LDL Apheresis Procedure Resources for Clinicians
Current management for a patient at risk for coronary heart disease mandates risk-appropriate lipid intervention. The majority of patients with significant lipid disorders may be successfully managed with a combination of therapeutic lifestyle change (diet, exercise and weight management) and drug therapy.
Patients with genetic lipid disorders or with intolerable side effects from lipid-altering drug therapy may provide a therapeutic challenge. However, for those individuals with markedly elevated LDL cholesterol levels, LDL apheresis may be the only therapeutic option available. LDL apheresis is the process of filtration of venous blood to remove up to 80 percent of LDL cholesterol and many associated inflammatory mediators to treat the lipid disorder and to reduce the likelihood of coronary heart disease progression. This procedure is offered at University Hospitals Harrington Heart & Vascular Institute.
LDL apheresis has three specific indications:
- Patients with homozygous familial hypercholesterolemia; or
- Patients with heterozygous familial hypercholesterolemia and an LDL-C ≥300 mg/dl, despite six months of maximal lifestyle change therapy and failure to respond adequately to two different categories of lipid altering drugs; or
- Patients with coronary heart disease (myocardial infarction, coronary artery bypass surgery, percutaneous coronary intervention, or progressive angina pectoris documented by exercise or pharmacologic stress testing) and an LDL-C ≥ 200 mg/dl, despite six months of maximal lifestyle change therapy and failure to respond adequately to two different categories of lipid altering drugs.
LDL apheresis requires two intravenous lines, one for the removal of venous blood and the other for the return of filtered blood to the patient. The procedure lasts two to three hours.
Two types of systems are currently approved for LDL apheresis in the United States. The most widely employed system, the Liposorber, employs dextran sulfate LDL adsorption onto dextran sulfate containing cellulose beads; the other system, heparin-induced extracorporeal LDL precipitation (HELP), works by removing positively charged apolipoprotein B particles via precipitation with negatively charged heparin. Both systems effectively lower LDL cholesterol and remove inflammatory mediators of the atherosclerotic process.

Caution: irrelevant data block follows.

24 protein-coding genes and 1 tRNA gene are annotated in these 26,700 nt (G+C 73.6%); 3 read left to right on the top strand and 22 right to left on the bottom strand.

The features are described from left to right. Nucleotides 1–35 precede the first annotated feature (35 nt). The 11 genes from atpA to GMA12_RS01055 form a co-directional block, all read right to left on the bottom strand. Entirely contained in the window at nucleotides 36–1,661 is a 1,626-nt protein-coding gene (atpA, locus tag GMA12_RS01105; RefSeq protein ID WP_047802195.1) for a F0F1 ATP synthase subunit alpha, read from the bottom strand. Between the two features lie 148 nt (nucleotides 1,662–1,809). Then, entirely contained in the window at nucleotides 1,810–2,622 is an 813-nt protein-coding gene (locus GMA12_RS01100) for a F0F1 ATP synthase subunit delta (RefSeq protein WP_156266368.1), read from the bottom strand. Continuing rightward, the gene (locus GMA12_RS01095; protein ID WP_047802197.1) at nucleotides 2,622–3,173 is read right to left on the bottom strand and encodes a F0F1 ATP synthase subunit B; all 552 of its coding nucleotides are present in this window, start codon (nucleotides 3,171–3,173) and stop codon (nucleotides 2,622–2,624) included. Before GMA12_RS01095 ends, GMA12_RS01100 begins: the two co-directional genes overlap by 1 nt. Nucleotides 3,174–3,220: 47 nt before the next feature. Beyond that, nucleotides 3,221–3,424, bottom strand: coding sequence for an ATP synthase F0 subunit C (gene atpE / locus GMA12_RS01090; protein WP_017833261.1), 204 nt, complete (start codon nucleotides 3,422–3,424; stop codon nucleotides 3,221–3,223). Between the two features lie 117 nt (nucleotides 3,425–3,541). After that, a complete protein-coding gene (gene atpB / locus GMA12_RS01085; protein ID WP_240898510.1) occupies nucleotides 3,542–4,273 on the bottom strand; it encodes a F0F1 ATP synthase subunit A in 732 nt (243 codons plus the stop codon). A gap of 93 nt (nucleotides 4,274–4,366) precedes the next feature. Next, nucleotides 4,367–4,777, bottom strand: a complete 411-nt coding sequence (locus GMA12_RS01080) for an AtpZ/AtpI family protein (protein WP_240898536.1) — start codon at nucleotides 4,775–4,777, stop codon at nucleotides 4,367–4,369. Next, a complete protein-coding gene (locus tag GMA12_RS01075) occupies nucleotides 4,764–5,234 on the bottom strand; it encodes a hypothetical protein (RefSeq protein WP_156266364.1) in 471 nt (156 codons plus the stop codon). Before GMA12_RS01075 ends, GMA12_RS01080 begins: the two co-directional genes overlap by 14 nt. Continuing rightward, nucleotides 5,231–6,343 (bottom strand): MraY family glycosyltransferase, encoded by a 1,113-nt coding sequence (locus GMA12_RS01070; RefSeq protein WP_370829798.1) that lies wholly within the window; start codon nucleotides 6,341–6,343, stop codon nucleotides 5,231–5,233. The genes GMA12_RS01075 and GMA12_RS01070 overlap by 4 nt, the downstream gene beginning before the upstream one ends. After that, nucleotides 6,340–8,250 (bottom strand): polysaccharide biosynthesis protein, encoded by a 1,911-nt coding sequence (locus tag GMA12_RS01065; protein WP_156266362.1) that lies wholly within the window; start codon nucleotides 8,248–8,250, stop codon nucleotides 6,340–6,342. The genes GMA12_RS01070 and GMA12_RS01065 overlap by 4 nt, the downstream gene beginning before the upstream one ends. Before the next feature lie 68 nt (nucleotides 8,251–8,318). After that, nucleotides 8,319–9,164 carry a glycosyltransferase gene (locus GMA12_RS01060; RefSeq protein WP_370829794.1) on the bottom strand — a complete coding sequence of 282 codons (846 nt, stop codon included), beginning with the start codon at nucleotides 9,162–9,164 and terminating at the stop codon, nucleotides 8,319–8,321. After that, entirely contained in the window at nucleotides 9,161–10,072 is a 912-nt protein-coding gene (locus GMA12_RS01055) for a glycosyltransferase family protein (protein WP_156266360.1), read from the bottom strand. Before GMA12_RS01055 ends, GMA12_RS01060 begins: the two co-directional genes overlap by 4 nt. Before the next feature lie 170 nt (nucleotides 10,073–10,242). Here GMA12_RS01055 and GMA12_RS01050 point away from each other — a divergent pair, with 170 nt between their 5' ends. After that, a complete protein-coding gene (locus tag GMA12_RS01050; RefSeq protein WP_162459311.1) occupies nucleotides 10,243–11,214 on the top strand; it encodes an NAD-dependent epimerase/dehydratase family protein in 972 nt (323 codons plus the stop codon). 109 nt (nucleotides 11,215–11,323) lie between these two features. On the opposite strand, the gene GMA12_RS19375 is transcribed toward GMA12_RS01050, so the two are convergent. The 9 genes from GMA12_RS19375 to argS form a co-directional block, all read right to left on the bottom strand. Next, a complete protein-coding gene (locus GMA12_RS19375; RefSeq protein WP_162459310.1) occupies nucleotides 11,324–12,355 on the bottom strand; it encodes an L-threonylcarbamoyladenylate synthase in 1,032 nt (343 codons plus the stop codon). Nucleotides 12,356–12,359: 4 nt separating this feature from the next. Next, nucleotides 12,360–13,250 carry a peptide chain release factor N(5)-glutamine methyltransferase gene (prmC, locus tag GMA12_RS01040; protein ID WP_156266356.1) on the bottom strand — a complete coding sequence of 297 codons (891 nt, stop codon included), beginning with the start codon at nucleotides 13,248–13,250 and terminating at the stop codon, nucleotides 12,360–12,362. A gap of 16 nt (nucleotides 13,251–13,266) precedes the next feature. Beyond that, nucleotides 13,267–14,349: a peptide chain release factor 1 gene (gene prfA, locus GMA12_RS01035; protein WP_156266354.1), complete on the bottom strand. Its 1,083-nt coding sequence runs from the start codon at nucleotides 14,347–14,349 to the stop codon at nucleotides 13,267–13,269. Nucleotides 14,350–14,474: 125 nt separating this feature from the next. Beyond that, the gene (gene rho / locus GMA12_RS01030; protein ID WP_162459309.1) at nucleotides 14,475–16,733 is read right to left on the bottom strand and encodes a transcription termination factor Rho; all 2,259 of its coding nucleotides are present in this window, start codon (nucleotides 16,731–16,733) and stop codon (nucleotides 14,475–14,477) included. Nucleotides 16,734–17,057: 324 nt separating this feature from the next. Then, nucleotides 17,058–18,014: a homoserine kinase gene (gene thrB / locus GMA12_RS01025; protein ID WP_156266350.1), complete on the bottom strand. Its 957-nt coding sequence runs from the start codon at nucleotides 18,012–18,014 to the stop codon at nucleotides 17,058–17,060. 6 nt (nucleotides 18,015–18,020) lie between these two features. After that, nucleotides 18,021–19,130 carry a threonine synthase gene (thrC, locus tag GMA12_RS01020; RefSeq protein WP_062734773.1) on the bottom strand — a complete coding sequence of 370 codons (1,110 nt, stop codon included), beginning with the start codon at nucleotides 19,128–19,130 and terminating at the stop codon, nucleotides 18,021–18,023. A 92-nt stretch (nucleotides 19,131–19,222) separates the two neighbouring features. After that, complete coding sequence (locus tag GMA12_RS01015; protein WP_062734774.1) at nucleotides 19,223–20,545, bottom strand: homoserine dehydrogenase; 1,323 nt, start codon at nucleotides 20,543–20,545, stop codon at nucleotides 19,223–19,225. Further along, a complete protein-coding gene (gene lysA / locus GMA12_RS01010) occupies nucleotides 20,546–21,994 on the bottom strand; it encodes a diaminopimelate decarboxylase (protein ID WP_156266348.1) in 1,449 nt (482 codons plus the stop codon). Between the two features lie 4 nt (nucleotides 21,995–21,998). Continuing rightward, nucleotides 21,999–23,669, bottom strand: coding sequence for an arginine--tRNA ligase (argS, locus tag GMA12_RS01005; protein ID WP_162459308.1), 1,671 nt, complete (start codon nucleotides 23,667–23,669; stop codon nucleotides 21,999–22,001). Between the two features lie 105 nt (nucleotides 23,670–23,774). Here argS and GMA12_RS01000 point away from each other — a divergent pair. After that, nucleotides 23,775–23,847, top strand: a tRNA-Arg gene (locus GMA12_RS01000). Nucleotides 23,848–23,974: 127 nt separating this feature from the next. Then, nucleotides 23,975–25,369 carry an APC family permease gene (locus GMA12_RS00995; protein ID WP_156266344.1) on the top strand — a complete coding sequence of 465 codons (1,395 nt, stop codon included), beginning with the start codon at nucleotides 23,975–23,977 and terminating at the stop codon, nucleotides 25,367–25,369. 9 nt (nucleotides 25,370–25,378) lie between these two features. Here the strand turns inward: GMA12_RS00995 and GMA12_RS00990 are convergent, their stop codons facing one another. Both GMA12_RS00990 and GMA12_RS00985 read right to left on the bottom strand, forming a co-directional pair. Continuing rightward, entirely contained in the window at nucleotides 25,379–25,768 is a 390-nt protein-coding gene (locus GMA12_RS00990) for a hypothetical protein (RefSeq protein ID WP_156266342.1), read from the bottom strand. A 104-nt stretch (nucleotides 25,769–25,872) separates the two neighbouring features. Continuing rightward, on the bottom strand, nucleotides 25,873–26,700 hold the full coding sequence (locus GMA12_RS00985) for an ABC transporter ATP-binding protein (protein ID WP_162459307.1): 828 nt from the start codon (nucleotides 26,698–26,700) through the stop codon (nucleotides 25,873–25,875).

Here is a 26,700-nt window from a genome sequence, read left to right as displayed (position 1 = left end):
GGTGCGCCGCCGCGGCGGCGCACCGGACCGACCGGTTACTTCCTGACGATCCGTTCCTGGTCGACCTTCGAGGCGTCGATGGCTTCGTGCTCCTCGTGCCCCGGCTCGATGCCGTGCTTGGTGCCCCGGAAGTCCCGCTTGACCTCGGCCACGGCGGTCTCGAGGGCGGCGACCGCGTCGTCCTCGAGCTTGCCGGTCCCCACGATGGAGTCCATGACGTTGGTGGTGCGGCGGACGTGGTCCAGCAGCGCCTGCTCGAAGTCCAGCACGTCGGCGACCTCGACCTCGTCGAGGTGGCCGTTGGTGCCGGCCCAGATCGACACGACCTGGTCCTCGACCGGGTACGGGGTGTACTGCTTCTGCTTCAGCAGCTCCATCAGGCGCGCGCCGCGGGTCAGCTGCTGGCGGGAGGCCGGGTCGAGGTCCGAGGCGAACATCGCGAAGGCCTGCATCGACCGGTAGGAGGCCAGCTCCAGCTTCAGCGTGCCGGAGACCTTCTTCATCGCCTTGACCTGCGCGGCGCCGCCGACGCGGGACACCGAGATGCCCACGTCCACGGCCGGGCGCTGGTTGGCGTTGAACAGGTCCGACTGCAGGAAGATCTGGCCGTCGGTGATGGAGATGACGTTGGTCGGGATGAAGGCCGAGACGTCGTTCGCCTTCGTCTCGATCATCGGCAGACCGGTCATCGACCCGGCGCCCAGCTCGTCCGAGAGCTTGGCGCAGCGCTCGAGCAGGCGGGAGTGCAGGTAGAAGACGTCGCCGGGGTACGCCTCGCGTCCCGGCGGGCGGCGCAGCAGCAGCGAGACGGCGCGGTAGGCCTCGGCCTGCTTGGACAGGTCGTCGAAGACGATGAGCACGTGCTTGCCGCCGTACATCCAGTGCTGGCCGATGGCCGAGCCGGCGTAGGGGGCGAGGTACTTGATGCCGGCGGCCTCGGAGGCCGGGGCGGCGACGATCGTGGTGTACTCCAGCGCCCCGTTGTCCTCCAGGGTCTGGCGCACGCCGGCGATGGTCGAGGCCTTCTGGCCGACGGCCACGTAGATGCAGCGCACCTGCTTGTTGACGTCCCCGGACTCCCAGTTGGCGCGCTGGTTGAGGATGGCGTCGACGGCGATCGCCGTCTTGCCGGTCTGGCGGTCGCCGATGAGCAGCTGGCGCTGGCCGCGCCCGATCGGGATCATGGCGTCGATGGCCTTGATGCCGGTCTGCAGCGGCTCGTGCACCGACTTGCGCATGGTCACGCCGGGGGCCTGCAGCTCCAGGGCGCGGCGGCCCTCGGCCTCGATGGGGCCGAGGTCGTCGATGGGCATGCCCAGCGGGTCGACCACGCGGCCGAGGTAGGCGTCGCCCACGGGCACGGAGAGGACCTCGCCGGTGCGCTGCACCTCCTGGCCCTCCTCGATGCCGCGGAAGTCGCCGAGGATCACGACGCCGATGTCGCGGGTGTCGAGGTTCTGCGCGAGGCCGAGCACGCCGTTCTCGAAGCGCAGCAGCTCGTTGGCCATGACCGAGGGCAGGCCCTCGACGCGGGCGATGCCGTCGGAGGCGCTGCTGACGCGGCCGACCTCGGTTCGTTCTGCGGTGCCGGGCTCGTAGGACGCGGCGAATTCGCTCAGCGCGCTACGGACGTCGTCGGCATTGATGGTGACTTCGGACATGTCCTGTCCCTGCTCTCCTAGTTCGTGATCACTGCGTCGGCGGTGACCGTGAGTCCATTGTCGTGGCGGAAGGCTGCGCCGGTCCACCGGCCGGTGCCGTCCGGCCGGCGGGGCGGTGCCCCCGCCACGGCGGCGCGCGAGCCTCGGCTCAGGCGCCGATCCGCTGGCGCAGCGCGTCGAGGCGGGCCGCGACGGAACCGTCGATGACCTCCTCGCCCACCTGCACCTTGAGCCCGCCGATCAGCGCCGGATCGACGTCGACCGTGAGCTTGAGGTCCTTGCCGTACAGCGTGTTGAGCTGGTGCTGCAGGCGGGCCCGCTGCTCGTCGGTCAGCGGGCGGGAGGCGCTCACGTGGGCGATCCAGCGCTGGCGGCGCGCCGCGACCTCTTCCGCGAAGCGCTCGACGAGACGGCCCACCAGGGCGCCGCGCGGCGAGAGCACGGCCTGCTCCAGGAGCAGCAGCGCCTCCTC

Patients usually undergo a treatment every two weeks. About 75 percent of patients are able to be treated long-term with peripheral venous access. The remaining 25 percent require other forms of vascular access, most often fistulas.
Studies done in heterozygous familial hypercholesterolemia patients have shown a 72 percent reduction in coronary event rates (absolute reduction of 26 percent) in LDL apheresis patients as compared to those treated with drug therapy alone (p=0.0088).
Patients who meet the specific indications noted above are candidates for the procedure, which is covered by most private health insurers, Medicare and other government payers. Occasionally patients who are close to these criteria, but who do not meet the absolute indications, may be covered for LDL apheresis, but are evaluated by insurance carriers on a case-by-case basis.
How to Refer
Patients should be referred for evaluation for the LDL apheresis program by calling University Hospitals Harrington Heart & Vascular Institute at 216-844-3800.